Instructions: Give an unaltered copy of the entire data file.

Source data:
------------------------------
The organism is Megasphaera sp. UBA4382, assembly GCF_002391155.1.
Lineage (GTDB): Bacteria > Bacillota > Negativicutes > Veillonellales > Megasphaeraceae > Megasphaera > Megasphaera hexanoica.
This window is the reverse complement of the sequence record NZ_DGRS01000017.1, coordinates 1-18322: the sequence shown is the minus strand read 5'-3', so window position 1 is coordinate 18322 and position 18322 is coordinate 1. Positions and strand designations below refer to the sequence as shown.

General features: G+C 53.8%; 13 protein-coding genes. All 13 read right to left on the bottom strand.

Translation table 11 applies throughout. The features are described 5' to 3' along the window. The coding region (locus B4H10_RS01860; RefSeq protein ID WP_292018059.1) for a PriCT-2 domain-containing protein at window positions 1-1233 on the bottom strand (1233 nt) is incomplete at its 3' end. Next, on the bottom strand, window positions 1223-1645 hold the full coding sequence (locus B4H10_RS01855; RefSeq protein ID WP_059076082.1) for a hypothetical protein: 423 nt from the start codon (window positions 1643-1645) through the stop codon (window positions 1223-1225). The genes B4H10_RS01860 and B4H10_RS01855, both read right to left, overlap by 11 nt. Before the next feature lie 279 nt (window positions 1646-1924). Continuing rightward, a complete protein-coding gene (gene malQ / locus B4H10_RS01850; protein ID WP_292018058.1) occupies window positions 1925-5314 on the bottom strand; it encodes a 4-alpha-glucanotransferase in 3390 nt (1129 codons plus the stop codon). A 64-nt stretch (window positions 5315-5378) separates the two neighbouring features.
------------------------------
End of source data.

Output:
The organism is Megasphaera sp. UBA4382, assembly GCF_002391155.1.
Lineage (GTDB): Bacteria > Bacillota > Negativicutes > Veillonellales > Megasphaeraceae > Megasphaera > Megasphaera hexanoica.
This window is the reverse complement of the sequence record NZ_DGRS01000017.1, coordinates 1-18322: the sequence shown is the minus strand read 5'-3', so window position 1 is coordinate 18322 and position 18322 is coordinate 1. Positions and strand designations below refer to the sequence as shown.

General features: G+C 53.8%; 13 protein-coding genes. All 13 read right to left on the bottom strand.

Translation table 11 applies throughout. The features are described 5' to 3' along the window. The coding region (locus B4H10_RS01860; RefSeq protein ID WP_292018059.1) for a PriCT-2 domain-containing protein at window positions 1-1233 on the bottom strand (1233 nt) is incomplete at its 3' end. Next, on the bottom strand, window positions 1223-1645 hold the full coding sequence (locus B4H10_RS01855; RefSeq protein ID WP_059076082.1) for a hypothetical protein: 423 nt from the start codon (window positions 1643-1645) through the stop codon (window positions 1223-1225). The genes B4H10_RS01860 and B4H10_RS01855, both read right to left, overlap by 11 nt. Before the next feature lie 279 nt (window positions 1646-1924). Continuing rightward, a complete protein-coding gene (gene malQ / locus B4H10_RS01850; protein ID WP_292018058.1) occupies window positions 1925-5314 on the bottom strand; it encodes a 4-alpha-glucanotransferase in 3390 nt (1129 codons plus the stop codon). A 64-nt stretch (window positions 5315-5378) separates the two neighbouring features.